Westerly Public Schools: Multi Tiered System of Supports
A Multi-Tiered System of Supports (MTSS) is a comprehensive system of evidence-based practices that address academic AND social and emotional concerns within a recursive and systematic problem-solving process. MTSS focuses on providing instruction and intervention to proactively meet the needs of ALL children.
Exploration & Adoption: 2020-21
Westerly Public Schools has identified the need for adoption of a Multi-Tiered System of Supports and developed teams and systems to support the work as it progresses through the stages, growing stakeholders and champions, assessing and creating readiness for change, developing communication processes to support the work, and determining next steps to proceed.
Initial Installation: 2021-22
During the 2021-22 year, Westerly Public Schools will continue to secure and develop the capacity and infrastructure needed to put into place the components of MTSS as designed. The District will continue developing feedback loops between the practice and leadership level in order to streamline communication, and gathering feedback on how new practices are being implemented
Full Implementation: 2022-23
Practices at Westerly Public Schools are integrated into the environment in a manner that is a new way of operating. Full implementation is often the point at which the practices have been implemented well and long enough to begin showing student benefit (National Implementation Research Network, 2013). Maintaining MTSS practices consistently over time is essential in evaluating full effect. Sustainability is an essential focus of implementation. While student outcomes are being realized during full implementation, it’s critical that teams continue to maintain their focus and attention on ensuring sustainability. Changes in resources, staff turnover, and changing needs of students and staff need to be attended to, ensuring systems are flexible and responsive enough to meet the needs of every student.
The Multi-Tiered System of Supports Framework
WHAT IS A MULTI-TIERED SYSTEM OF SUPPORTS (MTSS)?
MTSS stands for Multi-Tiered System of Supports. MTSS is an instructional framework that includes universal screening of all students, multiple tiers of instruction and support services, and an integrated data collection and assessment system to inform decisions at each tier of instruction. The framework can be used for, but is not limited to literacy, math, and positive behavior supports.
HOW DOES MTSS DIFFER FROM RTI?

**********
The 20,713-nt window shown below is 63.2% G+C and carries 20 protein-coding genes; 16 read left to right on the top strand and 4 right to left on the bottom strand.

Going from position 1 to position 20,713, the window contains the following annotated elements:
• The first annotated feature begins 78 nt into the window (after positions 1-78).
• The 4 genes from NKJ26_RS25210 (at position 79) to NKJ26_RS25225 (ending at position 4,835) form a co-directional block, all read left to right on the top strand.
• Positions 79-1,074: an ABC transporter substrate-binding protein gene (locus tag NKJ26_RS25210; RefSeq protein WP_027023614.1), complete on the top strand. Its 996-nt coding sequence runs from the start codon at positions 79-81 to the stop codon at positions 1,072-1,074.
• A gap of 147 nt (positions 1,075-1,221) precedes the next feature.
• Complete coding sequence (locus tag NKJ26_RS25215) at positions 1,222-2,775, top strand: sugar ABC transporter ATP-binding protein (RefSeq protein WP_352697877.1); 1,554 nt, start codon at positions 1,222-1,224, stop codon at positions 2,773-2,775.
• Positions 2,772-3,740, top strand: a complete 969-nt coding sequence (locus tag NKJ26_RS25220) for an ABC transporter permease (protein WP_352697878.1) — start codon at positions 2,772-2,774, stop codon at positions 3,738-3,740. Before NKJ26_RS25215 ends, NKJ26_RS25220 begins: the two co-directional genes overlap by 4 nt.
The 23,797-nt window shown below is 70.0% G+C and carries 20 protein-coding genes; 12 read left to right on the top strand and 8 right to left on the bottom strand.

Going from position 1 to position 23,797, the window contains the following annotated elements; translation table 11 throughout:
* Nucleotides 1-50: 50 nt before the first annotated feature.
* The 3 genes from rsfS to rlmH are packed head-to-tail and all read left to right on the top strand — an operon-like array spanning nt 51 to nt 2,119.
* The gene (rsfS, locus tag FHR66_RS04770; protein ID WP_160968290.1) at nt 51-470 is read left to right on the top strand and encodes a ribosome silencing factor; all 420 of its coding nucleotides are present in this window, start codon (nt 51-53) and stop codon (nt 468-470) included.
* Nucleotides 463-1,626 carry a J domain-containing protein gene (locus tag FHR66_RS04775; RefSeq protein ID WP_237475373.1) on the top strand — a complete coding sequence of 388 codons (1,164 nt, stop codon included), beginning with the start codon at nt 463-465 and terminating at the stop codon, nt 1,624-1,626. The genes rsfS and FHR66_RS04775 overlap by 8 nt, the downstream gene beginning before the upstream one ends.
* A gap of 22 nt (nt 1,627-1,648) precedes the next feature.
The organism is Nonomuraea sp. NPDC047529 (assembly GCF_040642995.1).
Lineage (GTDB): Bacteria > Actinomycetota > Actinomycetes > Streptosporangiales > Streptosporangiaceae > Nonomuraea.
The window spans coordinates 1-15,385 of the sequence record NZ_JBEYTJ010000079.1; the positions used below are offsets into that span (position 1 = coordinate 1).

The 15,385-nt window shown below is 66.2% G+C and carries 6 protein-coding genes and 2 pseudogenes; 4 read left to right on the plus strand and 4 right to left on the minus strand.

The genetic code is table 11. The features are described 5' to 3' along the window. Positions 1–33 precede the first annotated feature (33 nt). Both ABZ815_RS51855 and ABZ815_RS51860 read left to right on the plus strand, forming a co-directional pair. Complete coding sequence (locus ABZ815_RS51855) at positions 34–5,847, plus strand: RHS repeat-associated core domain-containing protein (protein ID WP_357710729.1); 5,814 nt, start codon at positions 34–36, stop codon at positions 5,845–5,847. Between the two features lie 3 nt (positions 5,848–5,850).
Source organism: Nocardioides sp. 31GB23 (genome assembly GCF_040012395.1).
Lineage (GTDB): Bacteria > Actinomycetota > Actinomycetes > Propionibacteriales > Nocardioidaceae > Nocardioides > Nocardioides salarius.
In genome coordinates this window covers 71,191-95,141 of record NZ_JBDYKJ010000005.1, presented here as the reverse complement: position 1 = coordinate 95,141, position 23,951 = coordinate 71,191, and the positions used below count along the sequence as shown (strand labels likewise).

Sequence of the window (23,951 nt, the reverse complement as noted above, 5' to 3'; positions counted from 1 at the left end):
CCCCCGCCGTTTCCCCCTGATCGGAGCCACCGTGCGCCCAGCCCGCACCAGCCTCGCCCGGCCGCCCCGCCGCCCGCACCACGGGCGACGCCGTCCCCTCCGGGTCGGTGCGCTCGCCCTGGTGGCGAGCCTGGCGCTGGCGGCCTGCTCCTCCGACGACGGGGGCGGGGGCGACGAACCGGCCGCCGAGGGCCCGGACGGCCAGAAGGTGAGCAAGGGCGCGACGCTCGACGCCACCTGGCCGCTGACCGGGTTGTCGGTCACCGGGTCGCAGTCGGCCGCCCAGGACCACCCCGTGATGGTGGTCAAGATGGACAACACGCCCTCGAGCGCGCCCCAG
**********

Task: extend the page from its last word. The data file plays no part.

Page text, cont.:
“Response to Intervention” (RtI) and MTSS are sometimes used interchangeably among educators. The RtI framework was developed after the 2004 reauthorization of the Individuals with Disabilities Education Improvement Act (IDEA). It offers an alternative path to identifying students as eligible for special education services from the older IQ-achievement discrepancy criteria. The emphasis in MTSS is to provide effective instruction and intervention by providing evidence-based, high quality instruction and interventions in all tiers. MTSS is a more recent and comprehensive framework that includes academic and social emotional, and behavioral components with an emphasis at Tier 1.
MTSS emphasizes multiple levels of instruction and support for all learners, including students with advanced skills or struggling students who may or may not be eligible for special education services. MTSS is a general education initiative that strives to ensure that practices, policies, and programs are aligned on classroom, school, and district levels. MTSS is a framework for supporting all students regardless of whether or not they are also receiving services through special education.
In addition to focusing on student support, MTSS emphasizes professional development and instructional support for general education and support staff who are delivering instruction. MTSS is more likely to produce professional development that is aligned across a school and district. Finally, MTSS requires a greater collaboration between general education, special education, service providers, and building principals within each school as well as between the school and the district.